Academic journal article SAM Advanced Management Journal

Internet Procurement by Corporate Purchasing Agents: Is It All Hype?

Academic journal article SAM Advanced Management Journal

Internet Procurement by Corporate Purchasing Agents: Is It All Hype?

Article excerpt

Purchasing on the Internet

Two dominant purchasing transaction themes characterize purchasing via the Internet. One has been labeled business-to-consumer (B2C) transactions. The purchasing or rather buying behavior occurs when a consumer wants to order a product or service from a business organization. The second theme is labeled business-to-business (B2B) transactions. Here, purchasing takes place between business organizations, most likely between a purchasing department and a vendor's sales department. B2C has received extensive popular press coverage as well as pragmatic and empirical research notoriety. B2B transactions have also received popular press and pragmatic notoriety, but empirical research has just begun to explore this Internet phenomenon. Since B2B transactions are expected to increase, it seems logical to study the behaviors of purchasing agents as they become more involved in this Internet-related purchasing situation. Our purpose in this exploratory study is to add detail to the current characteristics of B2B purcha sing transactions in order to understand or raise other significant trends or factors associated with this Internet phenomenon.

Business-to-Business Purchasing Transactions

The primary impact of the Internet revolution on purchasing is to break the time- and location-bound aspects of traditional "gravitational commerce." Purchasing agents can place orders, gather information, and communicate with different organizations from any place at any time (Sheth & Sisodina, 1999). With the Internet, purchasing departments and purchasing agents can more readily engage in direct communications (or what would be called purchasing and selling without the salesforce), order taking, and technical support. The Internet. permits immediate and virtually free (to the user) two-way communications with as many or as few others as needed. In addition to text information (e-mail), it now permits audio (voice-mail) and video (video-mail) communications as well.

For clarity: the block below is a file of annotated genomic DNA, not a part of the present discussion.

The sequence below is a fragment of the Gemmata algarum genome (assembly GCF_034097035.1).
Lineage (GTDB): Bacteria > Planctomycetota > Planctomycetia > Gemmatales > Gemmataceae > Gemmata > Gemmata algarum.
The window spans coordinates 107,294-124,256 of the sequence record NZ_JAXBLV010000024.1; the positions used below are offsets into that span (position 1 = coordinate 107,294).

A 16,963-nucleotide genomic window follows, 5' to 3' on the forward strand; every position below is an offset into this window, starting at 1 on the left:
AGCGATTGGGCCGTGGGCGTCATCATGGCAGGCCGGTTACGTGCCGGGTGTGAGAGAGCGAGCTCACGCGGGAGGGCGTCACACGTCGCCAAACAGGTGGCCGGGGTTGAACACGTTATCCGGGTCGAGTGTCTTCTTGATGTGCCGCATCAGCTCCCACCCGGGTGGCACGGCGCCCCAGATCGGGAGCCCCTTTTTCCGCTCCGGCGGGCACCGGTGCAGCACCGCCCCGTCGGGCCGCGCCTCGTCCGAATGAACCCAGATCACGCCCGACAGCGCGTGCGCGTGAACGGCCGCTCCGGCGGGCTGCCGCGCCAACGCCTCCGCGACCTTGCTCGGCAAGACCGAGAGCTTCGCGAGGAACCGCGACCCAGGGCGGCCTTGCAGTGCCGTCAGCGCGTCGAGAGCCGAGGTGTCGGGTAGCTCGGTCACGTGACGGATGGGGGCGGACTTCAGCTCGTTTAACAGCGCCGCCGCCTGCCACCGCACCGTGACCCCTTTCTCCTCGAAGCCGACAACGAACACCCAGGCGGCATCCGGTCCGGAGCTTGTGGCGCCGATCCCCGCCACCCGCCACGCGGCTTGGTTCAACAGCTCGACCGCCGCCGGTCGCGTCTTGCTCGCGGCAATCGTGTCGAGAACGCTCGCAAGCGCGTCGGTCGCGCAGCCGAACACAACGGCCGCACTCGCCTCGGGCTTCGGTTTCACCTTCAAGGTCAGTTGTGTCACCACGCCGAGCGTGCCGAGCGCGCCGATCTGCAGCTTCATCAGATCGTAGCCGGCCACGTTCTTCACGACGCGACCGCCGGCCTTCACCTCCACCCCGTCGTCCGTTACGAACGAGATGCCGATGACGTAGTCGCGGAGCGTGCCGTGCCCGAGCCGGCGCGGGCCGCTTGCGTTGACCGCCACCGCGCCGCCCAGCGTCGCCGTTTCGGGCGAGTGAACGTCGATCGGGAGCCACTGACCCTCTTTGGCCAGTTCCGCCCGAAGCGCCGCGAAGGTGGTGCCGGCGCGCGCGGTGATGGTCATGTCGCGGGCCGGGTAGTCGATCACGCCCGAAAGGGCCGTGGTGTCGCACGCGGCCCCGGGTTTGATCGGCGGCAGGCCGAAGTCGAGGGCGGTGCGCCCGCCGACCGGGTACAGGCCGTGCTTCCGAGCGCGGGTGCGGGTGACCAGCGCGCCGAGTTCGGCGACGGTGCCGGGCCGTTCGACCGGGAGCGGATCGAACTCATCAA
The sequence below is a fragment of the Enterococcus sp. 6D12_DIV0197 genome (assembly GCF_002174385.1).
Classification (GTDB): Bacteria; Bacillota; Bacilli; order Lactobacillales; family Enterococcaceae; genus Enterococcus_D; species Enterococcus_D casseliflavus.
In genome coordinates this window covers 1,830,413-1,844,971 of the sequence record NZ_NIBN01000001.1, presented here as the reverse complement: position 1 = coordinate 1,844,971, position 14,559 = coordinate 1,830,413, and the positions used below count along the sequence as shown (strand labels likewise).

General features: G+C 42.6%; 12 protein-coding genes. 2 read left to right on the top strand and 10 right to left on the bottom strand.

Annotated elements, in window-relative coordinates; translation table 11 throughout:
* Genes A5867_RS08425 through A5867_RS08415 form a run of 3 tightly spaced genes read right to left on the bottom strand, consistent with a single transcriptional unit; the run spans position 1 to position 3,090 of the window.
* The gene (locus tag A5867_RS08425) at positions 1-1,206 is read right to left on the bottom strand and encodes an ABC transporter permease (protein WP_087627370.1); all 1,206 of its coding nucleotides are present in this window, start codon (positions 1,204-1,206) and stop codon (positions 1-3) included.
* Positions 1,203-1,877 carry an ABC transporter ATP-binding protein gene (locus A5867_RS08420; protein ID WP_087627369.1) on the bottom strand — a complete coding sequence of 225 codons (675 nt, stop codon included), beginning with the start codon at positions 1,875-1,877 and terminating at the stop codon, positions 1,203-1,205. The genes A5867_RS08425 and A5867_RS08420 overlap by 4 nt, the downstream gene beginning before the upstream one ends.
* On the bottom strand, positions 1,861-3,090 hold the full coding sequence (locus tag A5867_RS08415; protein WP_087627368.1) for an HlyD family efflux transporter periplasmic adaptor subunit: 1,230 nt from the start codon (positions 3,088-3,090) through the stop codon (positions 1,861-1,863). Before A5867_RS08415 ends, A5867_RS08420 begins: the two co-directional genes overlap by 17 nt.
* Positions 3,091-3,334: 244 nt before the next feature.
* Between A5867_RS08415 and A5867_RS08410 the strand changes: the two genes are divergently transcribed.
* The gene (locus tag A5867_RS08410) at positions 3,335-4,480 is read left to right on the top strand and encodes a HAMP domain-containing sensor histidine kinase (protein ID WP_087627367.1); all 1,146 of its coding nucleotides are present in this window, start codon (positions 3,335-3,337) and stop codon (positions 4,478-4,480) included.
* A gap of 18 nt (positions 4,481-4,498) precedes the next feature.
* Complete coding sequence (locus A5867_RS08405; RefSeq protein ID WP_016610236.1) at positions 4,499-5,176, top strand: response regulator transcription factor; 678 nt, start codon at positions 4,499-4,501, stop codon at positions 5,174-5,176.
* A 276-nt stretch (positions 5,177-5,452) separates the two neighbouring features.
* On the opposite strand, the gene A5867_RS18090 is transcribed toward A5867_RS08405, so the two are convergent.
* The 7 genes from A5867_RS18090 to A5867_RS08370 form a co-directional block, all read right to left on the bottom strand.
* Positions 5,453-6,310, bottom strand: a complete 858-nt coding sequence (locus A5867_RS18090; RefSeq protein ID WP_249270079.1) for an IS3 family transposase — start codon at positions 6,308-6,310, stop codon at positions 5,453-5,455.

With Internet use exploding, the ability of companies to conduct B2B purchasing electronically could grow significantly in the years ahead. According to Forrester Research Inc., B2B commerce accounted for 78% of the dollar value of cybertransactions in 1998 and resulted in exchanging an estimated $17 billion in goods and services (Reinhardt, 1998). Forrester Research also prophesizes that B2B commerce revenues will reach $2.7 trillion by 2004, with more than 74% of those revenues coming from new e-marketplaces and B2B portals (Segal, 2000).

Internet-purchasing companies have benefited from reduced prices for goods and services, shorter order and fulfillment cycles, lower administrative costs, increased control and over-off contract purchases, and improved inventory practices (Brack, 2000). For example, an Aberdeen Group study reported that on average it costs $107 to process a paper-based MRO purchase order with an average cycle time of 7.3 days from order to fulfillment (Brack, 2000). An Internet purchase order costs an average of $30 to process and reduces the cycle time to two days. A report by Grainger Consulting Services found that six Fortune 500 companies cut their process costs through Web-based procurement by 22% below traditional costs (Ostrander, 1998). GE Lighting reported a 50% reduction in procurement cycle time, a 30% reduction in processing costs, and a 20% reduction in materials costs through on-line procurement (Chronister, 1997).

However, even after all the benefits and cost reductions have been explained, some companies remain unconvinced that Internet purchasing transactions will save money, and many of these companies are afraid of the expense or lack of expertise to set up these Internet transactions (Brack, 2000).

Basic Research Questions

Most of the e-procurement information continues to be reported only in the popular press or consultant-based or marketing research firm reports. …

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